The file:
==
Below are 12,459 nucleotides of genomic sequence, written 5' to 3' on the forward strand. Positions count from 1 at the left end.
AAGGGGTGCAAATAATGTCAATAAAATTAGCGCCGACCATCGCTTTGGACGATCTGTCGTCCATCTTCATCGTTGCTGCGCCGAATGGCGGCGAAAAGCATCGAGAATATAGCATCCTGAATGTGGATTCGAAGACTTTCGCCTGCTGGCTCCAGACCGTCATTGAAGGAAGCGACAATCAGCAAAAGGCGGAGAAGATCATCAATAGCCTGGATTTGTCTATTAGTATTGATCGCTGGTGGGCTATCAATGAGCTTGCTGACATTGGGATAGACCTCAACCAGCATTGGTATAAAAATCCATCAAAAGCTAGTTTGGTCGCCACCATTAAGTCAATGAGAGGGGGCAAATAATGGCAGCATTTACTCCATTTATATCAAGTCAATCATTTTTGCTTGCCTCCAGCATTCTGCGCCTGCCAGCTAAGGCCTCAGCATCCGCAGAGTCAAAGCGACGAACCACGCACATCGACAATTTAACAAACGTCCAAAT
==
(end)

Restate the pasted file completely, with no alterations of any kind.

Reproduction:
Below are 12,459 nucleotides of genomic sequence, written 5' to 3' on the forward strand. Positions count from 1 at the left end.
AAGGGGTGCAAATAATGTCAATAAAATTAGCGCCGACCATCGCTTTGGACGATCTGTCGTCCATCTTCATCGTTGCTGCGCCGAATGGCGGCGAAAAGCATCGAGAATATAGCATCCTGAATGTGGATTCGAAGACTTTCGCCTGCTGGCTCCAGACCGTCATTGAAGGAAGCGACAATCAGCAAAAGGCGGAGAAGATCATCAATAGCCTGGATTTGTCTATTAGTATTGATCGCTGGTGGGCTATCAATGAGCTTGCTGACATTGGGATAGACCTCAACCAGCATTGGTATAAAAATCCATCAAAAGCTAGTTTGGTCGCCACCATTAAGTCAATGAGAGGGGGCAAATAATGGCAGCATTTACTCCATTTATATCAAGTCAATCATTTTTGCTTGCCTCCAGCATTCTGCGCCTGCCAGCTAAGGCCTCAGCATCCGCAGAGTCAAAGCGACGAACCACGCACATCGACAATTTAACAAACGTCCAAAT